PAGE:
Asthma drama takes the breath away
There are theatre companies who turn out shows for schools with the predictability of a Big Mac - and then there is TAG. In one of the most creative phases of their 30 years in the business, they go on surprising us with the range and audacity of their work. Just now, for example, the company is well into a seven-week tour of Running on Empty, a dance-drama on the subject of asthma.
Maybe not the first idea to come to mind for the 10 to 13 year age group, but wait: 9 per cent of Scottish children are asthmatics, a percentage that has doubled since TAG came into being. Two or three children in every class are likely to have school and social problems because of the illness - a matter of concern for their classmates and their teachers.
Add to this, as the TAG resource pack does, the health, scientific and environmental aspects of the ailment and you have a topic of some importance in the classroom. Of course, it still has to be made to work as theatre, which is where dancer Jane Howie intersects with the TAG design team.
Sharing her ideas with Tony Graham, and playing them out with Dawn Hartley and Ross Mackay on Soutra Gilmour's ingenious flattened pyramid, to a soundtrack composed by Quee MacArthur, Howie is visible proof of the drama's central message, that asthma sufferers can join in, and be winners. Jane herself is a life-long asthmatic.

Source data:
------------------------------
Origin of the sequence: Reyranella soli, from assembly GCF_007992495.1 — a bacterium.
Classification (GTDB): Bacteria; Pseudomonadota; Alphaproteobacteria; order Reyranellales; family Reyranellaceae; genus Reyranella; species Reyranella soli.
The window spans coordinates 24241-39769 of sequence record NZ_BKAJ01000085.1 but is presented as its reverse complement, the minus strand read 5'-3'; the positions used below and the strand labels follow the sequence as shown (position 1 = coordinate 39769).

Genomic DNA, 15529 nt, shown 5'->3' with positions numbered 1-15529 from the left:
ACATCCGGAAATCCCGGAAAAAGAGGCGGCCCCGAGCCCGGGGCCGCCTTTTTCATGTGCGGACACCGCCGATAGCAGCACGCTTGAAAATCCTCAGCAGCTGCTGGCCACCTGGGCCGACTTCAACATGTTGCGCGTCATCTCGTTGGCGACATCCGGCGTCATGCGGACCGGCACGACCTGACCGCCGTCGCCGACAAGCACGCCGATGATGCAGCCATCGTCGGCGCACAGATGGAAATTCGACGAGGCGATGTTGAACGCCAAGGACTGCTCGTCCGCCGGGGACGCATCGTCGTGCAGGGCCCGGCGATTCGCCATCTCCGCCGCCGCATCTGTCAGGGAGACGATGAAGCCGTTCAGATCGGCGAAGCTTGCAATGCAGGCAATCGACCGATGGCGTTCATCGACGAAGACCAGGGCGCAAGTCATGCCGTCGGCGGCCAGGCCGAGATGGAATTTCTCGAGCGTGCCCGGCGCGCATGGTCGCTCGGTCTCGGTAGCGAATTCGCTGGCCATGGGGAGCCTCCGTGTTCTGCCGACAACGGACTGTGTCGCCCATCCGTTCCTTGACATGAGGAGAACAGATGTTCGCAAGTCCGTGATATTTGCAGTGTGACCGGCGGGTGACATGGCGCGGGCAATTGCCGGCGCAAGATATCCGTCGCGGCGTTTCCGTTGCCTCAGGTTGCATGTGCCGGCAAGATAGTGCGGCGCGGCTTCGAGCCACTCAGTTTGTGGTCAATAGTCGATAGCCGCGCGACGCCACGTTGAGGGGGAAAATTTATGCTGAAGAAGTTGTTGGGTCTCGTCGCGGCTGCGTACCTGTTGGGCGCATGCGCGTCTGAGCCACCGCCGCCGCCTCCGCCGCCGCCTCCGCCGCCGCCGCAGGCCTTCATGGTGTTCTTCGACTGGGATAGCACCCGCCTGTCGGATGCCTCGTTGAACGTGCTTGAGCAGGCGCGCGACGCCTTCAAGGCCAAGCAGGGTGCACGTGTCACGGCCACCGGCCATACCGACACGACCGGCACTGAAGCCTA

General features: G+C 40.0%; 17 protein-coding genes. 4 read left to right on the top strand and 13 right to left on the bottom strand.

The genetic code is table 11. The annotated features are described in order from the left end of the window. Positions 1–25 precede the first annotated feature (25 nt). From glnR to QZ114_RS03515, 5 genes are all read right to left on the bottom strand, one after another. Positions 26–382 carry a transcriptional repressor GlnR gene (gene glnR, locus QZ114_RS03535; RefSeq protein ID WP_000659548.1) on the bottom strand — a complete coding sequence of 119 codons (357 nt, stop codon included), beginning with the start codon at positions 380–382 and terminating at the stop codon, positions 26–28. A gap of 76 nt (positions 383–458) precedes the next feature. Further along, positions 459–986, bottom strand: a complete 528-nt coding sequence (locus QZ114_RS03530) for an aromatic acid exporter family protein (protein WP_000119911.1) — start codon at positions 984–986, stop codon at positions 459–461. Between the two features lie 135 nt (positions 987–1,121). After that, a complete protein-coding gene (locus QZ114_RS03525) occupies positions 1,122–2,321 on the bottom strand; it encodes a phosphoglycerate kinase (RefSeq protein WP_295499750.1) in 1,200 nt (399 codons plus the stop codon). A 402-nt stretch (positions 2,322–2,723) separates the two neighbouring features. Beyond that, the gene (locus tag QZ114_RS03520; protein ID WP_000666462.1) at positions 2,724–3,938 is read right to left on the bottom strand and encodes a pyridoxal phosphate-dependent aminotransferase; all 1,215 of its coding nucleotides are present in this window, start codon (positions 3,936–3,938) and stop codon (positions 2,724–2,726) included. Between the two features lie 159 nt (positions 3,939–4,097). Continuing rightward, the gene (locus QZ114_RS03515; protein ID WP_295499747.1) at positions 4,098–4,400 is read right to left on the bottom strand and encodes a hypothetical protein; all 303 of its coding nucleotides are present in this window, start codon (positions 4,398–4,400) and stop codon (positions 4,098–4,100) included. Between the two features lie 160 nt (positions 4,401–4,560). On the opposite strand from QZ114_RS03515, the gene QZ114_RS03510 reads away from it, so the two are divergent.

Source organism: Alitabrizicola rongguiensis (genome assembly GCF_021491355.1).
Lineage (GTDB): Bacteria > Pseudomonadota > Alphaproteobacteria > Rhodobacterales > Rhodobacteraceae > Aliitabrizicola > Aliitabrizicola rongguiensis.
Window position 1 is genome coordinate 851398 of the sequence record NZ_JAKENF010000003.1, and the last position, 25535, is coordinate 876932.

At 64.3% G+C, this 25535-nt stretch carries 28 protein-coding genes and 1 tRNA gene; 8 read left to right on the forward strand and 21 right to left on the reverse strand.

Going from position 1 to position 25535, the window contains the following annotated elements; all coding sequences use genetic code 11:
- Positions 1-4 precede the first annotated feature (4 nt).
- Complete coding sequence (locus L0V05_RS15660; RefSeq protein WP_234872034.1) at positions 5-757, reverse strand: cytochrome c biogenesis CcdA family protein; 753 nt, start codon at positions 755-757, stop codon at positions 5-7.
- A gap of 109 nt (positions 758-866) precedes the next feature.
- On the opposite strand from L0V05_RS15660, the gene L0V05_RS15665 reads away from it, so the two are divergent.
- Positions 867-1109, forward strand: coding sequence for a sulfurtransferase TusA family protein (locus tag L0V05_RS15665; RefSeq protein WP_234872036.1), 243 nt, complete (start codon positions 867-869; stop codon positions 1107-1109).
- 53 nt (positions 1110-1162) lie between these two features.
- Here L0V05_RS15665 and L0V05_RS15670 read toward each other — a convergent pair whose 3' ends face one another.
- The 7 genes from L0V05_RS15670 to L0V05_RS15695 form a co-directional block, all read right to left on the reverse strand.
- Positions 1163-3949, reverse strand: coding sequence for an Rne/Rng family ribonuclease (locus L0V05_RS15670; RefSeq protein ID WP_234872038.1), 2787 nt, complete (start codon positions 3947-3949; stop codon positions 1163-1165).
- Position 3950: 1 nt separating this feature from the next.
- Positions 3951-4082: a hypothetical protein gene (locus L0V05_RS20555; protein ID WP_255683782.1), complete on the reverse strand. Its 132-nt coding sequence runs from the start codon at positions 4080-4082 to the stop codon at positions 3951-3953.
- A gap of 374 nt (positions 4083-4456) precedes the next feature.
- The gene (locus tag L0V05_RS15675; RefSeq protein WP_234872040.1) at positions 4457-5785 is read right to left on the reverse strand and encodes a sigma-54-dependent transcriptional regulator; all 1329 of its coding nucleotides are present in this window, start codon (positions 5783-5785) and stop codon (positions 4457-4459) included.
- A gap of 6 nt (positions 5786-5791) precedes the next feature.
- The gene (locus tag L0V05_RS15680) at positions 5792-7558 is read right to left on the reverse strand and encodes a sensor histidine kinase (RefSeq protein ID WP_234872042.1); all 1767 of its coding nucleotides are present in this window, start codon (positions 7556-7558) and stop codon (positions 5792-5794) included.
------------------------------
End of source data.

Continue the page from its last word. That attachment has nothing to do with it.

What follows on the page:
Her vivid recollections and fierce conviction inflame the performance. "Dance-drama" is a phrase I generally regard as something of an oxymoron, but here it works like a charm. It tells the story, speaks the mind, and shows the heart with clarity and grace; it is acting made movement, it is mime but performed by dancers.
Cunningly, the three performers had awed the P6s and 7s before the play started, by doing imponderable things with their legs in the warm-up. From then on, the audience knew that for these performers everything was possible, whether it was running a relay race or having an out-of-body experience in the oxygen tent.
Their attentiveness was sharpened by drama worker Andy Manley's shrewd and value-free questioning, urging them towards their own feelings and understanding of the people and events.
The durable resource pack (supported by Scotia Pharmaceuticals) helps the teachers to explore the issues in intriguing ways, not least in the Blue Peter-style science work, with such experiments as how to measure the tar in a cigarette.
In her own words, Howie has "never allowed asthma to be a stumbling block in her life". It is a message of reassurance that TAG is bringing to hundreds of young people, and with it a more sympathetic understanding for a thousand more.
TAG's new address is 18 Albion Street, Glasgow G1, tel: 0141 552 4949